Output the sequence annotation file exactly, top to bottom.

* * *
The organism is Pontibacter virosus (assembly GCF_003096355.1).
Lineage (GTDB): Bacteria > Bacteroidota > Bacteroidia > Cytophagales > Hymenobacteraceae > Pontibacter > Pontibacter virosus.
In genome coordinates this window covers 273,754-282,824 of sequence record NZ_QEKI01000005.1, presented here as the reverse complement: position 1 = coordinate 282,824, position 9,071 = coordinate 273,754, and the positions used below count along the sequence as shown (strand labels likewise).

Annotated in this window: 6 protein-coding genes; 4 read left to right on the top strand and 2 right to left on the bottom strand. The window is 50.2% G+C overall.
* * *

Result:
The organism is Pontibacter virosus (assembly GCF_003096355.1).
Lineage (GTDB): Bacteria > Bacteroidota > Bacteroidia > Cytophagales > Hymenobacteraceae > Pontibacter > Pontibacter virosus.
In genome coordinates this window covers 273,754-282,824 of sequence record NZ_QEKI01000005.1, presented here as the reverse complement: position 1 = coordinate 282,824, position 9,071 = coordinate 273,754, and the positions used below count along the sequence as shown (strand labels likewise).

Annotated in this window: 6 protein-coding genes; 4 read left to right on the top strand and 2 right to left on the bottom strand. The window is 50.2% G+C overall.